He is also the former president of the National Congress of American Indians and currently focusing his efforts on campaigning. He also founded the Fort Berthold Allottee Land and Mineral Owners Association in February as a way to advocate for allottee rights in this five-year trespass affecting 450 landowners.

Tribal citizen Lisa DeVille, president of the Fort Berthold Protectors of Water and Earth Rights, a grass-roots environmental organization, said she’s not surprised the last race came down to these two candidates, especially when oil plays a part.

“The oil and gas producing segments revenue played a big part in their progress. My people like and need the money and they know this. We all have seen what they both have to offer, it's up to the people of MHA to decide,” DeVille wrote in an email. “They both have decade of experience in tribal government, but what's changed? We’re still struggling to meet the basic needs of our people. Progress is not passing out handfuls of money to people. We need real solutions to real problems.”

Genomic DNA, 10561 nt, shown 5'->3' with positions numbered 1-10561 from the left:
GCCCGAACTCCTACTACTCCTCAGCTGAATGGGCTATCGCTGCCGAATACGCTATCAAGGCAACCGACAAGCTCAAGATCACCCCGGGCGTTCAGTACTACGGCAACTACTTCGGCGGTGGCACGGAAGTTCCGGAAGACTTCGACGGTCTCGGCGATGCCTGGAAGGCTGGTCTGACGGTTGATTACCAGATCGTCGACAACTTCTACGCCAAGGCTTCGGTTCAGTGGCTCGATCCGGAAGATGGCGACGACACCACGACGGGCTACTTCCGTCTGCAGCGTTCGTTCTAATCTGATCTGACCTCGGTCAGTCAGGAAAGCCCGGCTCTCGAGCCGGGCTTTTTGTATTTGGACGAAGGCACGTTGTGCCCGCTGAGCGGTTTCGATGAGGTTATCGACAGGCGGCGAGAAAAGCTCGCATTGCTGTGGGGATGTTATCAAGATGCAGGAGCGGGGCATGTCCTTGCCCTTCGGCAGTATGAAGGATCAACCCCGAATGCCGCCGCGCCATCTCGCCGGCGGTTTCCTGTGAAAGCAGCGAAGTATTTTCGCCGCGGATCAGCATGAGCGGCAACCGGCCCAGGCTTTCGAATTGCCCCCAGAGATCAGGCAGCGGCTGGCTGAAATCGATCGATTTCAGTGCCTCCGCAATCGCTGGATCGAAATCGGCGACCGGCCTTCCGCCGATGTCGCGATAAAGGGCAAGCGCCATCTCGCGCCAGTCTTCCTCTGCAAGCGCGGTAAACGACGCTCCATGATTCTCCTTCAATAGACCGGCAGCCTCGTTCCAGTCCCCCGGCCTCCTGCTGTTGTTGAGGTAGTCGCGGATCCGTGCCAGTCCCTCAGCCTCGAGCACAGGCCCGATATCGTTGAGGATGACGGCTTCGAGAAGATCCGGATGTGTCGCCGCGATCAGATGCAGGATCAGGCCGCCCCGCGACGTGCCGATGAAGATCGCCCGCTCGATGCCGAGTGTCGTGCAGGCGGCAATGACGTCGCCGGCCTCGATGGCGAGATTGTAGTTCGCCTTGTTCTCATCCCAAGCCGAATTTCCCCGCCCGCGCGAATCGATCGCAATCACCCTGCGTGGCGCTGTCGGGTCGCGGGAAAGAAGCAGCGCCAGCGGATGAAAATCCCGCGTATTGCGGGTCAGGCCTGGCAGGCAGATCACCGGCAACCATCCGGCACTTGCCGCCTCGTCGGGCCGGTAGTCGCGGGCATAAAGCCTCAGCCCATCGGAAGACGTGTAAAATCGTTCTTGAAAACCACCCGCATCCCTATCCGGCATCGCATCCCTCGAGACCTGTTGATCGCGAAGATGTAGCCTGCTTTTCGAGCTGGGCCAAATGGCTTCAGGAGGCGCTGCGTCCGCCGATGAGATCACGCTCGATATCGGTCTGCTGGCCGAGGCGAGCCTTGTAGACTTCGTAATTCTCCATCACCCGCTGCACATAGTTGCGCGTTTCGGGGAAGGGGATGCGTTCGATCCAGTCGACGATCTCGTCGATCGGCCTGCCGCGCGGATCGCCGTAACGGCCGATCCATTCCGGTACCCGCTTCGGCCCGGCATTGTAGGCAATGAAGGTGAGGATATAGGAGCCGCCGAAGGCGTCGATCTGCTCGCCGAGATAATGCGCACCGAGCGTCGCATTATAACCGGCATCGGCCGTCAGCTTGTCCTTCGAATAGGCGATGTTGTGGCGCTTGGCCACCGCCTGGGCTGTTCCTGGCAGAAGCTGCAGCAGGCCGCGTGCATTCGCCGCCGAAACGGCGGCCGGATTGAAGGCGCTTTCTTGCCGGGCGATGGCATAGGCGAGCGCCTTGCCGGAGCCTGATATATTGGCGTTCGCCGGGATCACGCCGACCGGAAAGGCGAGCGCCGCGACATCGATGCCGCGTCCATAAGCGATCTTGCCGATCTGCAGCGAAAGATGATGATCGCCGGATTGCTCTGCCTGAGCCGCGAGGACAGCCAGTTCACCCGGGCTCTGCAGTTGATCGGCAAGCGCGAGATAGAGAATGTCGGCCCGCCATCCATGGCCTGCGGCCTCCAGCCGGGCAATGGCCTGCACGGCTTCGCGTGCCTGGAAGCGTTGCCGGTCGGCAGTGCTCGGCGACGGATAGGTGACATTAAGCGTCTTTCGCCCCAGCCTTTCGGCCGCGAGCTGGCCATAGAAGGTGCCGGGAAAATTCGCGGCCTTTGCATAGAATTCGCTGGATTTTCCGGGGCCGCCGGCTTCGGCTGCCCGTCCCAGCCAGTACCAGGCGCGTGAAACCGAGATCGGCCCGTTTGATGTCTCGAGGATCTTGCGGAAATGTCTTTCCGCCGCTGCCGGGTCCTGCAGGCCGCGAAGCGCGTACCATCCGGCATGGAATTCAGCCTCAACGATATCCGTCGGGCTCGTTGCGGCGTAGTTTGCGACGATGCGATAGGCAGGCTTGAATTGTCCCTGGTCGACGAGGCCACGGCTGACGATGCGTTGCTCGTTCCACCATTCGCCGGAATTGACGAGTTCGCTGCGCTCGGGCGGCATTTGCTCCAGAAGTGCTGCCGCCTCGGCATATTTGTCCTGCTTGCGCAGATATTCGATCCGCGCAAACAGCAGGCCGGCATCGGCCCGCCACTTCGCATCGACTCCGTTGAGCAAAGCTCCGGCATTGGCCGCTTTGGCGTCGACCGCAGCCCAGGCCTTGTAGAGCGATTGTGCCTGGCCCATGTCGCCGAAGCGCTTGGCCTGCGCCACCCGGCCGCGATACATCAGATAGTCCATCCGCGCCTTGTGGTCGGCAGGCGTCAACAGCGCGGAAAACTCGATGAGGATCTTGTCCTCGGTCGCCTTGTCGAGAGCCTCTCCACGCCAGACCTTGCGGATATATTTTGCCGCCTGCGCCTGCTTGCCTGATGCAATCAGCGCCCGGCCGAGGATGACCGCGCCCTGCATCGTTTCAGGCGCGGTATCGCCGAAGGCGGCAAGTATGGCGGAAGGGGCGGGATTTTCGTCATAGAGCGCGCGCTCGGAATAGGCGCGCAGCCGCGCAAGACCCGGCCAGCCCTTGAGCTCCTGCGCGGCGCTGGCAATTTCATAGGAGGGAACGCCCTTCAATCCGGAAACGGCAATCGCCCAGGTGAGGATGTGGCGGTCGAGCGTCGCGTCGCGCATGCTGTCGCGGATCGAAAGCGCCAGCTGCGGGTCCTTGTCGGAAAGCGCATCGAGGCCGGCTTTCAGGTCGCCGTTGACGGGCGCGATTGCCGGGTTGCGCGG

Big oil, land and water have been hot-topics issues for the nation since they found the Bakken formation on their lands. That is still part of the conversation and both candidates have similar stances on big oil, but different approaches.

During the 2014 election, Hall preached “Reform, Rebuild & Share the Wealth.” Now he focuses on the 3 R’s: reform, redistribute and reinvest. In a video produced by Buffalo’s Fire, an independent digital news site, he calls out the current administration’s “runaway spending” and says he will make constitutional reform at the top of the list.

At the Freedom of Information Symposium held on Indigenous People’s Day, Hall talked about his disappointment in the tribal newspaper because the opening of new buildings take priority over the current election.

“Maybe it’s because our press is not free. You can’t get information in there,” said Hall. “When we read the paper, we hoping that that what we read is truthful, it’s honest, and it’s about the current issues before the membership.”